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Lisa and DJ Pier, of Erie, PA, are the kind of people who take adversity in stride and know how to keep their priorities straight—and their four-year-old son, Bradley, seems to have inherited their strong character. The family's ability to find joy despite serious challenges is a foundation that serves them well.
Bradley had been living with chronic idiopathic constipation for over two years, which wasn't easy. "He was on Miralax for so long," Lisa remembers. "It just wasn't working." Bradley had his first surgery, a colostomy, in April 2013. (A colostomy is a surgical procedure that brings one end of the large intestine out through an opening, called a stoma, made in the abdominal wall. Stools moving through the intestine drain through the stoma into a bag attached to the abdomen.) Unfortunately, the efficacy of this intervention didn't last; by July, Bradley was having trouble passing stool through the stoma. His parents worked together with his doctors to flush his colon every day, but because Bradley was growing so quickly, he became impacted quite frequently. The Piers decided to visit UPMC Children's Hospital of Pittsburgh, home of the Colorectal Center for Children.
Chronic idiopathic constipation often responds to bowel management, so the team at the Colorectal Center decided to try that approach first. The Center's Bowel Management Program has a long history of excellent outcomes, but it was not the right answer for Bradley. He remained unable to pass stool through the stoma.
Dr. Luis De la Torre knew that something was amiss and took a closer look. In January 2014, he discovered that the opening had narrowed—the stoma was no longer large enough to allow the passage of stool. He and Bradley's parents decided to close the stoma and try a relatively new procedure: a cecostomy.
Cecostomy is the surgical clearance of the bowel. It is different from a traditional enema in that it occurs through a catheter connected directly to the cecum, or first part of the large intestine. (An enema is given through the rectum.) A cecostomy is sometimes called an antegrade enema, because it proceeds towards the front, in the normal direction of movement. The enema, therefore, is administered through the cecostomy tube to bring about elimination through the rectum.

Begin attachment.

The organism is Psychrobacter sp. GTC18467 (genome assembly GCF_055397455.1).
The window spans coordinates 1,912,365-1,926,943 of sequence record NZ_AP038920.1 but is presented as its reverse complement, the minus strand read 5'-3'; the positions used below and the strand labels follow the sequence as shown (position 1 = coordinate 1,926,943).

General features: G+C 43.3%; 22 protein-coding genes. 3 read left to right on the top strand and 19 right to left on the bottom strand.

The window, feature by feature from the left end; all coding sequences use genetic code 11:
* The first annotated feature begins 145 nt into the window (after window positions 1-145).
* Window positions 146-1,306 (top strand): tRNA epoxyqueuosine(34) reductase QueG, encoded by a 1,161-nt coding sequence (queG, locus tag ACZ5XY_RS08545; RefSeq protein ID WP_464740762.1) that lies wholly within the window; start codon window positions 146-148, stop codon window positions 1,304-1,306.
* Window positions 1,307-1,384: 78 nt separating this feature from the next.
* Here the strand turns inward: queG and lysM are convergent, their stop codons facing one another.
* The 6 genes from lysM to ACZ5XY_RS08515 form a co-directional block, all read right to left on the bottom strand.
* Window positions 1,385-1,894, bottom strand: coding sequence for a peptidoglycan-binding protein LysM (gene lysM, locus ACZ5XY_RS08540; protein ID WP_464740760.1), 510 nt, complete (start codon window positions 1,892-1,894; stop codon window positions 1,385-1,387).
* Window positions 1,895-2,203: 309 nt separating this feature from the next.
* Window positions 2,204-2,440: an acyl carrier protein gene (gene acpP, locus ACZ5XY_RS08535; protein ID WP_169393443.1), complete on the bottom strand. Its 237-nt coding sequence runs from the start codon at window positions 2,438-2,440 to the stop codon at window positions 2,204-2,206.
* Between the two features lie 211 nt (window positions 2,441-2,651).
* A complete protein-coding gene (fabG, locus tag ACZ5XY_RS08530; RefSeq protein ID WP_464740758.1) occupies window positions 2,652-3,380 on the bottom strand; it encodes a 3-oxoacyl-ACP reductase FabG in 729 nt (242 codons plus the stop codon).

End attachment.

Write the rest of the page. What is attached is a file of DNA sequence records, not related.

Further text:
Clearance of the bowel through a cecostomy tube requires time and effort, but the Piers were up to it. "DJ and I worked as a team to handle everything that needed to happen," Lisa says cheerfully. Even so, the cecostomy also seemed to be ineffective. Dr. De la Torre realized that Bradley's rectum was incapable of releasing stool even with the cecostomy.
In May 2014, the Piers and Dr. De la Torre decided to try an ileostomy—the creation of an opening at the end of the ileum, in the small intestine. Dr. De la Torre brought Bradley's intestine through the abdominal wall to end in a stoma, and Bradley is able to pass waste through this stoma into a pouch. The procedure is reversible, but the Piers are in no hurry to rush things.
Since the ileostomy, Bradley has thrived. He has gained weight, and he is as happy and high-spirited as any other kid his age. "This condition doesn't slow Bradley down one bit," says Lisa. "He was up the day after the surgery, playing Wii. He's still the same kid we brought home from the hospital—we just have to handle this one physical need, and we do that as a team." The Piers worried a bit about how Bradley's friends would react, but they did hope that the other parents would set a good example and model appropriate behavior for their children.
They needn't have worried—Bradley and his buddies recently visited the pumpkin patch, and they continue to treat him like any other kid. Someday, Bradley may have his ileostomy reversed, but not yet. "There's no sign of stopping him," says Lisa. "We're in no hurry; we are happy now."
For more information, contact the Colorectal Center for Children at UPMC Children’s Hospital of Pittsburgh.
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